A discussion item on the Orange County Board of Supervisors agenda this week regarding the county’s DNA programs morphed into heated debates on the dais, with supervisors’ Chairman Todd Spitzer again firing shots at District Attorney Tony Rackauckas.

The debate had its origins at a supervisors’ workshop last month when Supervisor Andrew Do questioned why the DA’s office is involved in DNA analysis.

Currently, the county’s DNA lab, a component of the Orange County Crime Lab, is under a three-way management partnership between the sheriff-coroner, the district attorney and the county administration.  Additionally, the DA operates his own DNA collection program, in which DNA profiles are analyzed by a forensic scientist who works in his office.

It is a unique arrangement in California and one that has generated controversy over the years, especially when it comes to the DA’s office’s involvement in collecting and storing DNA samples from people accused of crimes.

It seems like a “conflict of interest” for a prosecutor’s office to be in charge of collecting and analyzing DNA samples while also testifying about them in court, Do said at last month’s workshop.

This week, Spitzer took Do’s argument a step further and, citing a decade-old case, questioned whether the DA’s power over the DNA lab could lead to manipulation of evidence in criminal cases.

He pointed to testimony by a county crime lab scientist that DA prosecutors tried to pressure her to change her findings regarding DNA samples in a 2005 carjacking case.

The forensic scientist, Danielle Wieland, testified in a 2008 deposition that when crime scene DNA didn’t match that of a man charged with the carjacking, the head of the DA’s DNA unit asked her to change her conclusion.

(Click here to read Wieland’s deposition.  The testimony about alleged pressuring by the DA’s office begins on page 68.)

The defendant, James Ochoa, was ultimately found to be innocent after spending 16 months behind bars.

“There needs to be a public discussion about whether or not” people putting evidence into court should be overseeing the collection and analysis of DNA evidence, Spitzer said.

Spitzer has also asked that his colleagues revisit a past grand jury report, which recommended that the lab’s oversight be reverted back to just the sheriff.

There’s been no love lost between Spitzer and Rackauckas in recent years. Spitzer was once a top deputy of the DA’s and considered his heir apparent. But the two have feuded openly since 2010, when Rackauckas fired Spitzer after Spitzer began investigating the Public Administrator’s office, where Peggy Buff, Rackauckas’ then-fiancée, worked.

And since Spitzer was elected to the Board of Supervisors in 2012, he hasn’t hesitated to take aim at Rackauckas.

Recently, Spitzer has blasted the DA’s handling of the Seal Beach mass-murder case, called attention to efforts by the DA’s investigations chief to outsource part of his staff’s work to a longtime former colleague without disclosing their relationship, and critiqued Rackauckas’ request for county funds to cover $4 million he owes to the ACLU for losing a lawsuit in which an appeals court said the DA violated constitutional rights.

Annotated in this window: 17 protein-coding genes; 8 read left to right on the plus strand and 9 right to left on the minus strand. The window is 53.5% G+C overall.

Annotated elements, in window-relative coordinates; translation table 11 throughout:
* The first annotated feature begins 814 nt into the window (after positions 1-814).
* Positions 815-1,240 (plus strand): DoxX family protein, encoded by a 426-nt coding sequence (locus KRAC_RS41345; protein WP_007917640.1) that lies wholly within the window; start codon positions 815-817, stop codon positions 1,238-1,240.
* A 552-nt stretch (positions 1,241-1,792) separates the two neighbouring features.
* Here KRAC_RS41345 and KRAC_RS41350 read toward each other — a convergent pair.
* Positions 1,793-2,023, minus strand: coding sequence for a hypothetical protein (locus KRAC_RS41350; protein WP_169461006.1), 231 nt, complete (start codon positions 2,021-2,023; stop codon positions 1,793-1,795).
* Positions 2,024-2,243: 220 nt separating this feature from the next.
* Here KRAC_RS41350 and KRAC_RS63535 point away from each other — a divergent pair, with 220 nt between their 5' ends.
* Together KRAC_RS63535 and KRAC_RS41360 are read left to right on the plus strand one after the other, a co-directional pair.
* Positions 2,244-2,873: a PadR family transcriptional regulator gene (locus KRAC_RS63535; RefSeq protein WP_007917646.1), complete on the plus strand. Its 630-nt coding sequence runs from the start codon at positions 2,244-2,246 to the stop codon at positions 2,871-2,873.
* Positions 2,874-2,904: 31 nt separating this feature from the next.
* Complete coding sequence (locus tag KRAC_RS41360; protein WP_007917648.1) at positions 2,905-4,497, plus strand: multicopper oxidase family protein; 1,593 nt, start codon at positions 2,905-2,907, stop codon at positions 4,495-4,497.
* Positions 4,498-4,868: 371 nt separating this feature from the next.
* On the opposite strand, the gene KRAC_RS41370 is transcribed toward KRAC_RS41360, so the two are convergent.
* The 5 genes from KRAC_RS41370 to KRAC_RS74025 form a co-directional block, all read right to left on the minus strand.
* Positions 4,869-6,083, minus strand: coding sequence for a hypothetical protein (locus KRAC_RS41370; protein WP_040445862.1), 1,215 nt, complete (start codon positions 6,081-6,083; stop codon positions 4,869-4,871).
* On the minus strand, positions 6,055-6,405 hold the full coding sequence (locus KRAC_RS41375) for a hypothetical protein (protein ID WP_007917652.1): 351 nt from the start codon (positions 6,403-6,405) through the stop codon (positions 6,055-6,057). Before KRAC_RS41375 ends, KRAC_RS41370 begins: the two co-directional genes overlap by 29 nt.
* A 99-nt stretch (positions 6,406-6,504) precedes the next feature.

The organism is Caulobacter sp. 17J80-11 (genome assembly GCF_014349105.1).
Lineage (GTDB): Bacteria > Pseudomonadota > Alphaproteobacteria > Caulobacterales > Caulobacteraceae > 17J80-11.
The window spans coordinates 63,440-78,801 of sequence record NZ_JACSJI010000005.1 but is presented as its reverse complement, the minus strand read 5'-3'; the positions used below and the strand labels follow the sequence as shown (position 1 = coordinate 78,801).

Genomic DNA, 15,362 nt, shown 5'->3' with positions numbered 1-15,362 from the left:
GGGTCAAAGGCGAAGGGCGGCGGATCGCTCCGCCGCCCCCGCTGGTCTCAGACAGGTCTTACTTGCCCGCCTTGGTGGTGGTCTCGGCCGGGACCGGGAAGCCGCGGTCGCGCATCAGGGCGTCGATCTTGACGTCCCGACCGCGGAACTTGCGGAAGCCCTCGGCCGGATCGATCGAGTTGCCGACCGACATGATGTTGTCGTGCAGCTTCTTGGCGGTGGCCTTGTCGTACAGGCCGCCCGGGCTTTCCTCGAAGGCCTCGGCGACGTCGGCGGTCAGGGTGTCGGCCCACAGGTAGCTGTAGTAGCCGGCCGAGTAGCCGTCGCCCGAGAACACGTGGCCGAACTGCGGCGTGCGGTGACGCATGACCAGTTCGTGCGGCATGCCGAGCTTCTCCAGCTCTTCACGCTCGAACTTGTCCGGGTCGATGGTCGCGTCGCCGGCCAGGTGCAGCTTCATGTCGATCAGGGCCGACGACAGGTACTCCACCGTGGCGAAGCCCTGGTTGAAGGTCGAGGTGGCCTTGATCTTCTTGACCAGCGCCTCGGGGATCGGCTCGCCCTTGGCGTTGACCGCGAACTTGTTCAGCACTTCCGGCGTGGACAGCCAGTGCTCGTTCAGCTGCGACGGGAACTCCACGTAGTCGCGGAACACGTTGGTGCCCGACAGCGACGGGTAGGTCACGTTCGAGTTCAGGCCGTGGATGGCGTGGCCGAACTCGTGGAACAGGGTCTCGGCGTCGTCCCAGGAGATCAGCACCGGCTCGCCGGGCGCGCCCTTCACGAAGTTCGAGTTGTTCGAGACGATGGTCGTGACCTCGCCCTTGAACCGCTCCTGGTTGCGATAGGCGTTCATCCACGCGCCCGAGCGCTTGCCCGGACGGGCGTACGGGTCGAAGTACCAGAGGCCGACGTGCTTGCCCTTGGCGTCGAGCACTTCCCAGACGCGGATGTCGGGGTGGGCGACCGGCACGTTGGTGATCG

On Tuesday, Rackauckas aggressively defended his DNA program, saying his office’s efforts have been highly successful at helping solve crimes.

“It’s been a very powerful investigative tool,” Rackauckas said of DNA evidence, adding that his local program has led to 525 “hits” in various databases.

As for questions regarding his staff’s involvement in comparing DNA samples for matches, Rackauckas said the county crime lab performs a second “confirmatory” analysis that double-checks the DA staff’s work.

Regarding Spitzer’s statements, he accused the supervisor cherry picking one questionable case and defended his DNA unit director.

“You brought up an individual case here, and gone to some lengths…some lengths were gone [through] to besmirch the conduct and reputation and motivation of Camille Hill,” Rackauckas said.

Hill, a deputy district attorney, disputed Wieland’s testimony, saying she “in no way pressured” her, and that an investigation by the county CEO “found that her accusations were unfounded.”

Supervisor Shawn Nelson also expressed irritation with Spitzer’s bringing up of the old case and how it dominated the discussion.

“This is not why I showed up for the meeting today,” said Nelson said. “What does this deposition transcript even have to do with this subject matter? This is bizarre to me.”

“I don’t think it’s bizarre,” Spitzer replied, adding that questions about evidence manipulation were relevant to whether prosecutors should be overseeing evidence collection and analysis.

Supervisor Andrew Do, meanwhile, reiterated his concerns about the DA overseeing DNA evidence analysis.

“If that’s the structure in which that scientist works under, isn’t there…at least an appearance of undue influence?” Do asked.

“No, I don’t see it,” Rackauckas replied, saying that if his forensic scientist falsely identified a match, the confirmatory analysis from the county lab would exclude the person.  “So there’s a check on that.”

You can contact Nick Gerda at ngerda@gmail.com, and follow him on Twitter: @nicholasgerda.

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